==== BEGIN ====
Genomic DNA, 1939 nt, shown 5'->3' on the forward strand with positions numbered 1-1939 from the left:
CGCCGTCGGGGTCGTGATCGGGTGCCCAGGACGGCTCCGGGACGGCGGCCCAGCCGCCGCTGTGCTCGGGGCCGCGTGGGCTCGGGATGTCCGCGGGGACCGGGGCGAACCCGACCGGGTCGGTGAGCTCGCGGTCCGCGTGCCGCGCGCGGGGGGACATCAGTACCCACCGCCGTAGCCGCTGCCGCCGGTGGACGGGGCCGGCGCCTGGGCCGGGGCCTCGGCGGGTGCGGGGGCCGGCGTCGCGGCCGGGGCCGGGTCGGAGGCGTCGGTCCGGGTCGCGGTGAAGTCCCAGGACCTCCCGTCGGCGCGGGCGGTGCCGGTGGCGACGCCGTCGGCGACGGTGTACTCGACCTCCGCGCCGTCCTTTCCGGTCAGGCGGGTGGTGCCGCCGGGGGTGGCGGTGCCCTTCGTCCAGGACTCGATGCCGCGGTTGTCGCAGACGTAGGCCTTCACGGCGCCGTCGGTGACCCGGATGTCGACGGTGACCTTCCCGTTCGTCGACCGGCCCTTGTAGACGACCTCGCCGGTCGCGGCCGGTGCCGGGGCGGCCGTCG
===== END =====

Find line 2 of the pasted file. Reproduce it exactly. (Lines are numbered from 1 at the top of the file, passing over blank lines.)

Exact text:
CGCCGTCGGGGTCGTGATCGGGTGCCCAGGACGGCTCCGGGACGGCGGCCCAGCCGCCGCTGTGCTCGGGGCCGCGTGGGCTCGGGATGTCCGCGGGGACCGGGGCGAACCCGACCGGGTCGGTGAGCTCGCGGTCCGCGTGCCGCGCGCGGGGGGACATCAGTACCCACCGCCGTAGCCGCTGCCGCCGGTGGACGGGGCCGGCGCCTGGGCCGGGGCCTCGGCGGGTGCGGGGGCCGGCGTCGCGGCCGGGGCCGGGTCGGAGGCGTCGGTCCGGGTCGCGGTGAAGTCCCAGGACCTCCCGTCGGCGCGGGCGGTGCCGGTGGCGACGCCGTCGGCGACGGTGTACTCGACCTCCGCGCCGTCCTTTCCGGTCAGGCGGGTGGTGCCGCCGGGGGTGGCGGTGCCCTTCGTCCAGGACTCGATGCCGCGGTTGTCGCAGACGTAGGCCTTCACGGCGCCGTCGGTGACCCGGATGTCGACGGTGACCTTCCCGTTCGTCGACCGGCCCTTGTAGACGACCTCGCCGGTCGCGGCCGGTGCCGGGGCGGCCGTCG